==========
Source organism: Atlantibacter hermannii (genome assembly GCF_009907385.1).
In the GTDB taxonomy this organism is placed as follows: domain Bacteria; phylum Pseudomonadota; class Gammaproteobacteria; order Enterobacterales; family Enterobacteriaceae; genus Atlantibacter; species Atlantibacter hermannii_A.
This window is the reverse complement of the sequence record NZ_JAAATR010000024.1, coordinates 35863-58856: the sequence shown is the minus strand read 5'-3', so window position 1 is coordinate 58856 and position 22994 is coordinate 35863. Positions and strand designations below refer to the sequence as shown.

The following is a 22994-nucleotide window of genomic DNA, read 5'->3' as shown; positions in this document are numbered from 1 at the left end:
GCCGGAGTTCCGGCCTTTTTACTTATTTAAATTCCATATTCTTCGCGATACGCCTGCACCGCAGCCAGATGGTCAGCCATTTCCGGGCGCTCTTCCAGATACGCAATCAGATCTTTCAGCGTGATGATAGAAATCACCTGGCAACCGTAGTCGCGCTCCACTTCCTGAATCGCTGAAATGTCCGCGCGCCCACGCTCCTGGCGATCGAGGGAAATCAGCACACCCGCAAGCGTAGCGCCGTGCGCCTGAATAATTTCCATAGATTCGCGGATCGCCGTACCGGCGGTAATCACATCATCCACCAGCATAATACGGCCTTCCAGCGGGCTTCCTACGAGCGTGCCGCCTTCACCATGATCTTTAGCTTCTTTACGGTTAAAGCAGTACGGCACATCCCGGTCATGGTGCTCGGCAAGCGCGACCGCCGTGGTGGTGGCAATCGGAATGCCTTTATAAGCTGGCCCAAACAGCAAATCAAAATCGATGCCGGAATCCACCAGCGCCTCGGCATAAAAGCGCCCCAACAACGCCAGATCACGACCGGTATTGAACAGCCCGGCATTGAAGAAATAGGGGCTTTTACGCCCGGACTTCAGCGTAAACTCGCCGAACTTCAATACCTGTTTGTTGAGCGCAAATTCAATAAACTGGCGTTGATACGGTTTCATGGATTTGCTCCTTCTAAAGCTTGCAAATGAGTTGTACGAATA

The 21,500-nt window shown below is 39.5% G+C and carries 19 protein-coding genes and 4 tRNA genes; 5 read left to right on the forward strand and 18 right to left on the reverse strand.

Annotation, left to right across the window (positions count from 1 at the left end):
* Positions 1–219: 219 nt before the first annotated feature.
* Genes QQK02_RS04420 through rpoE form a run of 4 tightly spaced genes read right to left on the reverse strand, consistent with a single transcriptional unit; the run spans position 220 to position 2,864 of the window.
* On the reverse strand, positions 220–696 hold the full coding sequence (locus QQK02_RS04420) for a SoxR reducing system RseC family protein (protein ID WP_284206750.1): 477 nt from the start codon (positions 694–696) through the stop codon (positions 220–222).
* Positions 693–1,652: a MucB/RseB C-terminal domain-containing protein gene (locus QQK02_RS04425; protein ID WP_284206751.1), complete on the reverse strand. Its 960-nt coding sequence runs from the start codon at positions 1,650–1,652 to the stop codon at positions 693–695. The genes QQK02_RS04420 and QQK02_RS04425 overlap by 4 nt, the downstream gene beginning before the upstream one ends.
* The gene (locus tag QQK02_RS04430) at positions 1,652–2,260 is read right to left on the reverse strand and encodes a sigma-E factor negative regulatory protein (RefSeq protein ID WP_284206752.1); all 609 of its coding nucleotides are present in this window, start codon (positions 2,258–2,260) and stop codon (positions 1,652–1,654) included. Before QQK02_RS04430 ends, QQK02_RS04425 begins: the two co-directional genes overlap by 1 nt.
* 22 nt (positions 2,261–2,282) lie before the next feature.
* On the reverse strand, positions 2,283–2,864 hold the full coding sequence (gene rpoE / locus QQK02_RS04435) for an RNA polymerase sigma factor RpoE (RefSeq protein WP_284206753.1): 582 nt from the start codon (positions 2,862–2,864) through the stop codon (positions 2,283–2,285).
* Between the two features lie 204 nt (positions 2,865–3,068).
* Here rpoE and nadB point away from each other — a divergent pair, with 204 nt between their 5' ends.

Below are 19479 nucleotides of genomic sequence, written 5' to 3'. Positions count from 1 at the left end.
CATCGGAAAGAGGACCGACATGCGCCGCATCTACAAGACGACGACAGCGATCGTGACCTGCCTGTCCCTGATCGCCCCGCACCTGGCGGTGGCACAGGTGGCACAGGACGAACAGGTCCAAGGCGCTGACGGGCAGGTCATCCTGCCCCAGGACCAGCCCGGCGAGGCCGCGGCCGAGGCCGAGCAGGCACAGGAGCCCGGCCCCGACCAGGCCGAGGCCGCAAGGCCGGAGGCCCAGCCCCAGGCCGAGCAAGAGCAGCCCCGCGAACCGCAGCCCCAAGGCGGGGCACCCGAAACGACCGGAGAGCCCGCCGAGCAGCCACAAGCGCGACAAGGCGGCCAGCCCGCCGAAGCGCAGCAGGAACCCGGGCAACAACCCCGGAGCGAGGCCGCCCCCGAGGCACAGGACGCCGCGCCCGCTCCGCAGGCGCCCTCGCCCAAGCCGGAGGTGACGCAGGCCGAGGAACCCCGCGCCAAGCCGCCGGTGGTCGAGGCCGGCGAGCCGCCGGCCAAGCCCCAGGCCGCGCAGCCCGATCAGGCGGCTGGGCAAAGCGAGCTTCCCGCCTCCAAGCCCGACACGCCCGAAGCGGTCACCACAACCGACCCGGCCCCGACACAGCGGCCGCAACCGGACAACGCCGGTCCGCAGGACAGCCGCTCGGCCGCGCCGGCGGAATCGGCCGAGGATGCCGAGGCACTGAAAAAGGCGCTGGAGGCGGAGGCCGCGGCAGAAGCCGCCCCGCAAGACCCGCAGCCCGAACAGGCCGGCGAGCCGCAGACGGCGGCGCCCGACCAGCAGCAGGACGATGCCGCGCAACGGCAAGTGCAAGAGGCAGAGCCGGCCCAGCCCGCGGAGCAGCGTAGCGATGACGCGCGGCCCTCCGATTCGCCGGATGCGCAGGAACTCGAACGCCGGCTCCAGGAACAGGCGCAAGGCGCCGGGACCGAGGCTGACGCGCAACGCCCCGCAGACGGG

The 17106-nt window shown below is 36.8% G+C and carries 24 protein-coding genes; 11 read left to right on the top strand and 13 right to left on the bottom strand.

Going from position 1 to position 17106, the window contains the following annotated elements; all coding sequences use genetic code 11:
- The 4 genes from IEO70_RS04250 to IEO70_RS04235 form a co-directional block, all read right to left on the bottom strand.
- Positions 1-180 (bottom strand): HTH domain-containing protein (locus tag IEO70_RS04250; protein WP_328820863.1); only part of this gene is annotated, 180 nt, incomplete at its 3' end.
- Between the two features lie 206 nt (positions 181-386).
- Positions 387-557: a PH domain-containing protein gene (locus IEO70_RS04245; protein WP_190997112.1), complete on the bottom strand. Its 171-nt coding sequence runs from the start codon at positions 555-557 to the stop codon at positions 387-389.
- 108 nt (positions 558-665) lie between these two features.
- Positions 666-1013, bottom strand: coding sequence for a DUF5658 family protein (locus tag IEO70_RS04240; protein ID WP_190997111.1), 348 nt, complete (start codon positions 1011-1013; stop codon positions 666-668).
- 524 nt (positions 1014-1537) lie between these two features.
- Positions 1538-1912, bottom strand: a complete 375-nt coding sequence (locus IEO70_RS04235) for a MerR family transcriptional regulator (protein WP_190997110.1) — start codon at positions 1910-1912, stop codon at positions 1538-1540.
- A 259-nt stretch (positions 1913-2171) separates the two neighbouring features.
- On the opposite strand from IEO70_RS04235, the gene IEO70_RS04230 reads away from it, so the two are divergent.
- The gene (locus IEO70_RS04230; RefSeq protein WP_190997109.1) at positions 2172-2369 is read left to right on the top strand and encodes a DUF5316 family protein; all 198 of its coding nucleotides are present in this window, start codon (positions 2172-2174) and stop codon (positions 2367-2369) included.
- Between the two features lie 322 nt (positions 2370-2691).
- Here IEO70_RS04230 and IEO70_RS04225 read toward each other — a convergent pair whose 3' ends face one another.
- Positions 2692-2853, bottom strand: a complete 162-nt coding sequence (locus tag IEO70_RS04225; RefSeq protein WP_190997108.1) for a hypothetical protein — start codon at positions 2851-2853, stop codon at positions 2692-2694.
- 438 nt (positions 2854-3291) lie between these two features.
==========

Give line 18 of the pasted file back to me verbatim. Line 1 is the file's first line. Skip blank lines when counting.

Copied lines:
CATCGGAAAGAGGACCGACATGCGCCGCATCTACAAGACGACGACAGCGATCGTGACCTGCCTGTCCCTGATCGCCCCGCACCTGGCGGTGGCACAGGTGGCACAGGACGAACAGGTCCAAGGCGCTGACGGGCAGGTCATCCTGCCCCAGGACCAGCCCGGCGAGGCCGCGGCCGAGGCCGAGCAGGCACAGGAGCCCGGCCCCGACCAGGCCGAGGCCGCAAGGCCGGAGGCCCAGCCCCAGGCCGAGCAAGAGCAGCCCCGCGAACCGCAGCCCCAAGGCGGGGCACCCGAAACGACCGGAGAGCCCGCCGAGCAGCCACAAGCGCGACAAGGCGGCCAGCCCGCCGAAGCGCAGCAGGAACCCGGGCAACAACCCCGGAGCGAGGCCGCCCCCGAGGCACAGGACGCCGCGCCCGCTCCGCAGGCGCCCTCGCCCAAGCCGGAGGTGACGCAGGCCGAGGAACCCCGCGCCAAGCCGCCGGTGGTCGAGGCCGGCGAGCCGCCGGCCAAGCCCCAGGCCGCGCAGCCCGATCAGGCGGCTGGGCAAAGCGAGCTTCCCGCCTCCAAGCCCGACACGCCCGAAGCGGTCACCACAACCGACCCGGCCCCGACACAGCGGCCGCAACCGGACAACGCCGGTCCGCAGGACAGCCGCTCGGCCGCGCCGGCGGAATCGGCCGAGGATGCCGAGGCACTGAAAAAGGCGCTGGAGGCGGAGGCCGCGGCAGAAGCCGCCCCGCAAGACCCGCAGCCCGAACAGGCCGGCGAGCCGCAGACGGCGGCGCCCGACCAGCAGCAGGACGATGCCGCGCAACGGCAAGTGCAAGAGGCAGAGCCGGCCCAGCCCGCGGAGCAGCGTAGCGATGACGCGCGGCCCTCCGATTCGCCGGATGCGCAGGAACTCGAACGCCGGCTCCAGGAACAGGCGCAAGGCGCCGGGACCGAGGCTGACGCGCAACGCCCCGCAGACGGG